Small Talk: BT and Addison Lee book Eckoh for voice technology

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Investors in Eckoh are set to receive some good news this morning, with the Alternative Investment market-listed voice-recognition specialist set to make two contractannouncements. If you aren't familiar with the business, think of the last time you dialled a customer service number: Eckoh's voice-technology powers the bits that let you make payments and get answers to basic queries without needing to talk to another person.

This morning, it will confirm that minicab firm Addison Lee, which deals with some 150,000 telephone calls per week, has extended its deal with Eckoh following an initial two-year pilot agreement. Alongside, it will also announce the renewal of its strategic partnership with BT for another three years.

Eckoh's initial deal with Addison Lee was unveiled in November last year and centred on the minicab firm's cash customers. The company stepped in to help customers book cabs without necessarily speaking to one of Addison Lee's agents. The idea – as with other Eckoh clients – is to save time and money on simple queries, leaving staff to deal with more complex questions and transactions. The new contract will see an extension of the company's automated service to the minicab firm's 28,000 corporate account customers (if you're wondering, the roster features half of the FTSE 100).

"Addison Lee has established a tremendous reputation for technical innovation combined with high- quality customer service, so we're delighted that they've selected Eckoh as their exclusive partner for speech automation," Eckoh chief executive Nik Philpot says.

The company's relationship with BT dates back to 2003 and today's renewal is another vote of confidence in its technology.

The two deals come hot on the heels of a significant announcement about Eckoh's 'EckohASSIST' offering. This product answers inbound calls with an automated greeting that asks the caller: "How may I help you?" The caller's reply is picked up by Eckoh's voice-recognition system, which then routes the call to the correct department.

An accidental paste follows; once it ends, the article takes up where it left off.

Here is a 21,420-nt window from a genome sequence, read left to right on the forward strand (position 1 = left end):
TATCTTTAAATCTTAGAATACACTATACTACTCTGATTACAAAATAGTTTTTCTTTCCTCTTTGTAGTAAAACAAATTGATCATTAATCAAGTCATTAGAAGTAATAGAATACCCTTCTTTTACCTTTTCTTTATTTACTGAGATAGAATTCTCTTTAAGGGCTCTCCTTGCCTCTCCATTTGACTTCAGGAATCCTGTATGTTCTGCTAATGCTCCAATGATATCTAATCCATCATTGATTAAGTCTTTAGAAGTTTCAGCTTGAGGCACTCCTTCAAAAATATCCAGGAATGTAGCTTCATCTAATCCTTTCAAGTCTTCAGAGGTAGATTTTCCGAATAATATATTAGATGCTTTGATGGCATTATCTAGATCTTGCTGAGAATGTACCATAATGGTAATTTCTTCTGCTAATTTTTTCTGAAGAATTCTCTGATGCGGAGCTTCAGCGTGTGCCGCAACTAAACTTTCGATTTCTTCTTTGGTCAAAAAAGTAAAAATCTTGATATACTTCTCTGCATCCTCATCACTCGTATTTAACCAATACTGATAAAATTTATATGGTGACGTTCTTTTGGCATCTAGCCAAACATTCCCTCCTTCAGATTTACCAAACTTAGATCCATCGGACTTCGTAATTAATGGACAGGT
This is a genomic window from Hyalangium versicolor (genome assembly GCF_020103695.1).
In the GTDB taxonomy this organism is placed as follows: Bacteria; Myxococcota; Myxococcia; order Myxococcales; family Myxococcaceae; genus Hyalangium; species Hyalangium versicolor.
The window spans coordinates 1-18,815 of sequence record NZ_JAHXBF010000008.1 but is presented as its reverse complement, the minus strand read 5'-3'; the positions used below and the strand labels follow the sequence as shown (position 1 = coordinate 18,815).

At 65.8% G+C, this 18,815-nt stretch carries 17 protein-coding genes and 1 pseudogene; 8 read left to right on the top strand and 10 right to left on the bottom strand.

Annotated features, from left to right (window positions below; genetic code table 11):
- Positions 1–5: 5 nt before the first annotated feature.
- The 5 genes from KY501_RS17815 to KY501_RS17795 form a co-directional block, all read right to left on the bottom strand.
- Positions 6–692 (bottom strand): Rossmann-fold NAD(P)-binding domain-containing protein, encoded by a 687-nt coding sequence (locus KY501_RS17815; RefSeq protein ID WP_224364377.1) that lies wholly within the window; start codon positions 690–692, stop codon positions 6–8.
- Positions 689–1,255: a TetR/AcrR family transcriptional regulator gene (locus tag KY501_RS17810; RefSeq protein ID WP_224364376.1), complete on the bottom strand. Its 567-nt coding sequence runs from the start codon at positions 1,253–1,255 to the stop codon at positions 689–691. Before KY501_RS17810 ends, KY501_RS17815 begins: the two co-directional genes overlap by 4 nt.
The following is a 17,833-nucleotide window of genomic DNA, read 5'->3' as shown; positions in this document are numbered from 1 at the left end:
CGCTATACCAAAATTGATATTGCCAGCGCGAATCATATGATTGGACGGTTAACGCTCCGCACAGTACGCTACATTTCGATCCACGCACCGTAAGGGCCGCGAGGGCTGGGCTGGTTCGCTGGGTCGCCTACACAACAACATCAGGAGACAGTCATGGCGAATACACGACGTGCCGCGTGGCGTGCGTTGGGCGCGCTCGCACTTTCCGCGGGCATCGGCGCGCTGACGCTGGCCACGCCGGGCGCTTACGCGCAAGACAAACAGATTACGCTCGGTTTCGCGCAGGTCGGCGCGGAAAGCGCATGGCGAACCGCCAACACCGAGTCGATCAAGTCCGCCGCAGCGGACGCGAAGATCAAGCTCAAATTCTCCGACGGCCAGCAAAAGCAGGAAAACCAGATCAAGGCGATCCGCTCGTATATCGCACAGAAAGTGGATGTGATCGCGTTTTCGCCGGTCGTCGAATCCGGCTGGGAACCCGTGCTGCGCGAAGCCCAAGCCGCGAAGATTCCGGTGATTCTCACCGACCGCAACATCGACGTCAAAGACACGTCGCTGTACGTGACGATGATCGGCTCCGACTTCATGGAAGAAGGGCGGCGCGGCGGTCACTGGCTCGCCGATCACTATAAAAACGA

Last week, Eckoh announced that a major government transport body – believed to be Transport for London – had decided to implement the product in the first such deal in the UK. "With the implementation of this sophisticated call-steering solution, callers will have an effective but friendly experience when interacting with the automated technology in a totally natural manner," Mr Philpot said.

"We expect other organisations will follow in adopting this solution to improve the service provided to their customers and to maximise the reduction in costs."

The agreement came about after a successful feasibility study for the organisation, which showed that the new product can cut down the number of misrouted calls by more than 75 per cent, which will save a minimum of £500,000 per year.

City analysts welcomed theannouncement, with Edison saying: "For Eckoh, the expansion of the product range provides incremental revenue opportunities and the ability to deepen customer engagements. For customers, EckohASSIST offers an additional way to reduce contract centre costs and to provide a more fulfiling customer experience."

Others in the City are also positive on the company. Back in September, when Eckoh issued an update alongside its annual meeting, the analysts at Singer Capital Markets said the combination ofrecurring revenues, a strong balance sheet and scope for continued double-digit growth pointed to further share price gains for the company, which has seen its stock climb by more than 20 per cent since the end of August.

"We believe the group's operating margins still have some way to improve as it continues to deliver double-digit, top-line growth," Singer says. "Recurring revenue is also one of the highest in the sector, which in the current environment is highly valuable."

Little change in pace of small-cap deal activity

Last week, we looked at the state of deal activity on London's junior market, where there has been a slowdown on Aim. But new figures published since then reveal that activity in the wider small-cap market has remained broadly unchanged from last year.

Looking at deals worth up to $50m, small-cap mergers and acquisitions announced in the first nine months of this year totalled $95.5bn (£60bn), according to Thomson Reuters.

That is down 1 per cent on the same period last year.

In terms of regional breakdown, the research shows that, going by the domicile of the targets, the Asia-Pacific region led the way in terms of value, with $41bn in announced deal activity.

But Europe, the Middle East and Africa led the field on numbers, according to the research, with 10,318 mergers and acquisitions out of a global total of 26,951.